Sometime during my time at the Baptist school, I learned about feminism, and when I transferred to a public university and began studying social work, I dove right into it. It connected with me. The social justice overlap between my academic work and feminist activism was just what I needed to regain hope in humanity. I volunteer at an abortion clinic, but I also work for racial relations, queer rights, class and labor issues, immigration, etc. To me, that all made sense, especially since I jumped into Tumblr at the same time I jumped into feminism. It told me that this is what feminism is: working towards justice for all people and fighting against institutional structures of privilege and oppression. Eventually, I was told by enough older feminists that we are taking something away from them by making feminism about equality for all, not just about reproductive rights. I have seen so many feminists turn to cissexism, classism, and racism, even on my beloved Tumblr.

Like Christianity, I can say that those people aren’t “real feminists”, but at the end of the day, there is no feminist “Bible”, so there’s nothing that they could be straying from. Bigoted feminists represent feminism as much or more as those of us who are fighting for equality for all. I am fighting to not lose my connection with feminism, and maybe I am fighting for the wrong reasons – to not lose my social justice network. Part of me believes that claiming a network like feminism means that I have a larger community from which to work – the larger and more united our group, the more we will be heard, even if we don’t all agree. Something in me foolishly believes that the bigots will one day stop being bigots, especially if we keep educating them. At the end of the day, though, that education is a waste of energy and time that could be spent with progress.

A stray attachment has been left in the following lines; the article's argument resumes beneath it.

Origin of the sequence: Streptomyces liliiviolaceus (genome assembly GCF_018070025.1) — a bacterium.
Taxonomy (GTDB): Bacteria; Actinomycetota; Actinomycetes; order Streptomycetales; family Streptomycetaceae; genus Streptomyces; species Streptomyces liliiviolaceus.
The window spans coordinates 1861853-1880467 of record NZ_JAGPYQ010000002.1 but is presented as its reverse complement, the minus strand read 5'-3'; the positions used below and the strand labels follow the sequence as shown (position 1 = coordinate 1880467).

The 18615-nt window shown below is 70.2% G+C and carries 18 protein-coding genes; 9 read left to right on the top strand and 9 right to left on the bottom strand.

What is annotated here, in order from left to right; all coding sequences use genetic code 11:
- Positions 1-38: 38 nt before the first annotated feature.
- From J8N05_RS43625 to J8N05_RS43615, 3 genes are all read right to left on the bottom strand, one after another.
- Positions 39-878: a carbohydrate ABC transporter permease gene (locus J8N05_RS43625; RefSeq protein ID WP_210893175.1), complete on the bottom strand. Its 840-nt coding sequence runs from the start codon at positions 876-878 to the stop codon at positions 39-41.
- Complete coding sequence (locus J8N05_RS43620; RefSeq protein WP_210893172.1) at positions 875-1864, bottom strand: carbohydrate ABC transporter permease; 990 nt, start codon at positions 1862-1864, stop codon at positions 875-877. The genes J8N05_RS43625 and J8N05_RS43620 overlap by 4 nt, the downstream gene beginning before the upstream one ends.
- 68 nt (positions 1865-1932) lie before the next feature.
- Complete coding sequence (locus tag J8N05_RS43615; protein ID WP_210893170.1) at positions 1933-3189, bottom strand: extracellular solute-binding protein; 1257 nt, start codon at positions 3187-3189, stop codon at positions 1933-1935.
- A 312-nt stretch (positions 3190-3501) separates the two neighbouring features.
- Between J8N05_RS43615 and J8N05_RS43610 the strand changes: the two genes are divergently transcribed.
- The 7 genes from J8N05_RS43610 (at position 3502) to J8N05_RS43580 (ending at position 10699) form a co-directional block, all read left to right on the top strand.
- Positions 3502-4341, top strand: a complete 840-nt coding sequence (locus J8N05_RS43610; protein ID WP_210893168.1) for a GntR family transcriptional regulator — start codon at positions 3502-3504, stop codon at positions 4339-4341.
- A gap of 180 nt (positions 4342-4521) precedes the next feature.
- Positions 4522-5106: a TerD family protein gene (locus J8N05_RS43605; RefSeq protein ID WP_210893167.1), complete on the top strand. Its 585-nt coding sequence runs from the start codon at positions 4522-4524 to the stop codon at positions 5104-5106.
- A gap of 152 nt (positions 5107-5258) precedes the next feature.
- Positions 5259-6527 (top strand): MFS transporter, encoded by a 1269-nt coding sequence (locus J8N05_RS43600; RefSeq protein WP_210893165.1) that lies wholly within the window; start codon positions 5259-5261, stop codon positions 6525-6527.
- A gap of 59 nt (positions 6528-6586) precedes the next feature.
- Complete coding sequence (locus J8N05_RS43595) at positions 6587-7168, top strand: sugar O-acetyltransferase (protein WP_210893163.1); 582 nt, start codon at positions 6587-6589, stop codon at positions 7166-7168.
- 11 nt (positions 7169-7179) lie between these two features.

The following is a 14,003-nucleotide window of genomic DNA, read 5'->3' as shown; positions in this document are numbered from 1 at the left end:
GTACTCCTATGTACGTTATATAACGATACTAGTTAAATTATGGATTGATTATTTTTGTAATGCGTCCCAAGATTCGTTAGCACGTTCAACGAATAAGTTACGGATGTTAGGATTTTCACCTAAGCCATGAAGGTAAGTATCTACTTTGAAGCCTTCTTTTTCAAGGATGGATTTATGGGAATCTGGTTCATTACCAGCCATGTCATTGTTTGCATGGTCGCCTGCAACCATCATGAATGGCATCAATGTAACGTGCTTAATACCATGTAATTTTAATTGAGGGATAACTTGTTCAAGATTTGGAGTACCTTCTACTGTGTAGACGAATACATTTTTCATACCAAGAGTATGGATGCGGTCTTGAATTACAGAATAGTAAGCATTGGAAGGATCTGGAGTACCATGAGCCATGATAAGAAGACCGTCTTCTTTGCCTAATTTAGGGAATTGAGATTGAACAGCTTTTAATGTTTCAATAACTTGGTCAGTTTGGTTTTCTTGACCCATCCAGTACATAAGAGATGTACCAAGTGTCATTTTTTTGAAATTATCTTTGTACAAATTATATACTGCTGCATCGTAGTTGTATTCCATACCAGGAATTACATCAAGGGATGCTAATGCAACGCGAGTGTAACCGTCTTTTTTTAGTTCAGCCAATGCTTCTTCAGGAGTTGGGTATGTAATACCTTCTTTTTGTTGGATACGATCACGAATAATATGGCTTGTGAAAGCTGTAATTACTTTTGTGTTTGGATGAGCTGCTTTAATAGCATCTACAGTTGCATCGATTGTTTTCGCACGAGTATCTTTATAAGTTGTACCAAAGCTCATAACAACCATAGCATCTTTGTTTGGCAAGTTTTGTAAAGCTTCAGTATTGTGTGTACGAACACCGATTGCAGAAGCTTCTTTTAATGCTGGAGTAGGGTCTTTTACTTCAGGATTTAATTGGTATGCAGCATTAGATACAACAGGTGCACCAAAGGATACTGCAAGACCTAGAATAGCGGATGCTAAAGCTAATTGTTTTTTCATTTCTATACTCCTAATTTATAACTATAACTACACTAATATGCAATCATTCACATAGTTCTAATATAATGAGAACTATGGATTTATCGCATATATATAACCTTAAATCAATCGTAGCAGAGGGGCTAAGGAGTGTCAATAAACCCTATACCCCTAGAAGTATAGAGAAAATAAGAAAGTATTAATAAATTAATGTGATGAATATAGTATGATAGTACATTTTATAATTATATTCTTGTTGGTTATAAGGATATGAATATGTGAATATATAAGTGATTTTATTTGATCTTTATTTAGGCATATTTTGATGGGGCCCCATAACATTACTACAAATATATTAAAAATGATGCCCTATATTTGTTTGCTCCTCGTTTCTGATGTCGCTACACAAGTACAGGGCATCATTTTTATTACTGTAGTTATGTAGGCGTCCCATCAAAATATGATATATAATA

I don’t want to focus on changing feminism from the inside out, I want to focus on social justice and leave the unchangeable bigots alone. I want my work to be about the work, about progress. What that means for me and my relationship for feminism I guess only time will tell.

How to Use “They” as a Singular Pronoun

As a non-binary trans* person, I have been very apologetic in my life about pronouns. That’s my own issue, thinking that non-binary pronouns are too difficult for cisgender or binary-identified trans people to understand. I didn’t give those people enough credit.

I have no personal pronoun preference as of this point in my life, as long as those pronouns are non-binary. (I have said that I prefer male pronouns over female pronouns, just to show that there is difference between my assigned gender and identity. Male pronouns are still a way lower preference from me than non-binary ones.)